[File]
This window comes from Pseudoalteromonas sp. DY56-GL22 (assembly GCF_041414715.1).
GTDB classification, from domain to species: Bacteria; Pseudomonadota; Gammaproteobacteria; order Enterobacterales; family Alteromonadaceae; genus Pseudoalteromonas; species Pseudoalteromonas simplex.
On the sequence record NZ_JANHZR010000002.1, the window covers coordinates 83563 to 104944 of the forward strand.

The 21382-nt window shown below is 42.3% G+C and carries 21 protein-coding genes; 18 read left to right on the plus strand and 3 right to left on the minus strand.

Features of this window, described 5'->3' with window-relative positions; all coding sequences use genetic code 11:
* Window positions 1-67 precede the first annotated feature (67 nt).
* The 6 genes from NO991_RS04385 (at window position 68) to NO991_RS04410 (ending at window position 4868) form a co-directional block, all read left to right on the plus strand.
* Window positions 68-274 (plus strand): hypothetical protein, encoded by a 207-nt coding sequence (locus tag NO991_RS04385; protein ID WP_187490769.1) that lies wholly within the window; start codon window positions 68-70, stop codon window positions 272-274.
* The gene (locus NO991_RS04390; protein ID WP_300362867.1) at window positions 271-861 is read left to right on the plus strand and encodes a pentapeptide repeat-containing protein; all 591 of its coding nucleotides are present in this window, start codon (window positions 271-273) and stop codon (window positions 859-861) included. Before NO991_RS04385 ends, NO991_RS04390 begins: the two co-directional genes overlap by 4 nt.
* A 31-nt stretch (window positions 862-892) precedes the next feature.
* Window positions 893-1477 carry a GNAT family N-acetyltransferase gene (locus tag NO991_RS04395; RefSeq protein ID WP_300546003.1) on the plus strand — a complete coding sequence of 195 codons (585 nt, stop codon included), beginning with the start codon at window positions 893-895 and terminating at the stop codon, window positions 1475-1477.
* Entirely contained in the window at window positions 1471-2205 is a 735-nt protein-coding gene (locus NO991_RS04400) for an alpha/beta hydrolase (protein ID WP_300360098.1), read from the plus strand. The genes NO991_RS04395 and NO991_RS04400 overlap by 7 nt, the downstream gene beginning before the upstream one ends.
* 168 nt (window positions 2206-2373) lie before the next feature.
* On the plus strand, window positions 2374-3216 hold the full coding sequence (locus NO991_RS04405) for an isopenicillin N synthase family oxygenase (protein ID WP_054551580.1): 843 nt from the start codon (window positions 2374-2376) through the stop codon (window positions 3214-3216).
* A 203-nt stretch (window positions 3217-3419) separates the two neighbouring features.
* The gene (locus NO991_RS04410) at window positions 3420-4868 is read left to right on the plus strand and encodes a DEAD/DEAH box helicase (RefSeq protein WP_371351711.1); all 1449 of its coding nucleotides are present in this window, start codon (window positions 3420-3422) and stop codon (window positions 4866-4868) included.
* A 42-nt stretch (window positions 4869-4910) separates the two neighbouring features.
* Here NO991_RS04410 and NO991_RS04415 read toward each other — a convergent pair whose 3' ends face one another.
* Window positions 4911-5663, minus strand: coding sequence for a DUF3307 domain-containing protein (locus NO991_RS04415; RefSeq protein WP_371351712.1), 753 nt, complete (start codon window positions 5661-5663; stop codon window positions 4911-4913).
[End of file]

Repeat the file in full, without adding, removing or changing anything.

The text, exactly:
This window comes from Pseudoalteromonas sp. DY56-GL22 (assembly GCF_041414715.1).
GTDB classification, from domain to species: Bacteria; Pseudomonadota; Gammaproteobacteria; order Enterobacterales; family Alteromonadaceae; genus Pseudoalteromonas; species Pseudoalteromonas simplex.
On the sequence record NZ_JANHZR010000002.1, the window covers coordinates 83563 to 104944 of the forward strand.

The 21382-nt window shown below is 42.3% G+C and carries 21 protein-coding genes; 18 read left to right on the plus strand and 3 right to left on the minus strand.

Features of this window, described 5'->3' with window-relative positions; all coding sequences use genetic code 11:
* Window positions 1-67 precede the first annotated feature (67 nt).
* The 6 genes from NO991_RS04385 (at window position 68) to NO991_RS04410 (ending at window position 4868) form a co-directional block, all read left to right on the plus strand.
* Window positions 68-274 (plus strand): hypothetical protein, encoded by a 207-nt coding sequence (locus tag NO991_RS04385; protein ID WP_187490769.1) that lies wholly within the window; start codon window positions 68-70, stop codon window positions 272-274.
* The gene (locus NO991_RS04390; protein ID WP_300362867.1) at window positions 271-861 is read left to right on the plus strand and encodes a pentapeptide repeat-containing protein; all 591 of its coding nucleotides are present in this window, start codon (window positions 271-273) and stop codon (window positions 859-861) included. Before NO991_RS04385 ends, NO991_RS04390 begins: the two co-directional genes overlap by 4 nt.
* A 31-nt stretch (window positions 862-892) precedes the next feature.
* Window positions 893-1477 carry a GNAT family N-acetyltransferase gene (locus tag NO991_RS04395; RefSeq protein ID WP_300546003.1) on the plus strand — a complete coding sequence of 195 codons (585 nt, stop codon included), beginning with the start codon at window positions 893-895 and terminating at the stop codon, window positions 1475-1477.
* Entirely contained in the window at window positions 1471-2205 is a 735-nt protein-coding gene (locus NO991_RS04400) for an alpha/beta hydrolase (protein ID WP_300360098.1), read from the plus strand. The genes NO991_RS04395 and NO991_RS04400 overlap by 7 nt, the downstream gene beginning before the upstream one ends.
* 168 nt (window positions 2206-2373) lie before the next feature.
* On the plus strand, window positions 2374-3216 hold the full coding sequence (locus NO991_RS04405) for an isopenicillin N synthase family oxygenase (protein ID WP_054551580.1): 843 nt from the start codon (window positions 2374-2376) through the stop codon (window positions 3214-3216).
* A 203-nt stretch (window positions 3217-3419) separates the two neighbouring features.
* The gene (locus NO991_RS04410) at window positions 3420-4868 is read left to right on the plus strand and encodes a DEAD/DEAH box helicase (RefSeq protein WP_371351711.1); all 1449 of its coding nucleotides are present in this window, start codon (window positions 3420-3422) and stop codon (window positions 4866-4868) included.
* A 42-nt stretch (window positions 4869-4910) separates the two neighbouring features.
* Here NO991_RS04410 and NO991_RS04415 read toward each other — a convergent pair whose 3' ends face one another.
* Window positions 4911-5663, minus strand: coding sequence for a DUF3307 domain-containing protein (locus NO991_RS04415; RefSeq protein WP_371351712.1), 753 nt, complete (start codon window positions 5661-5663; stop codon window positions 4911-4913).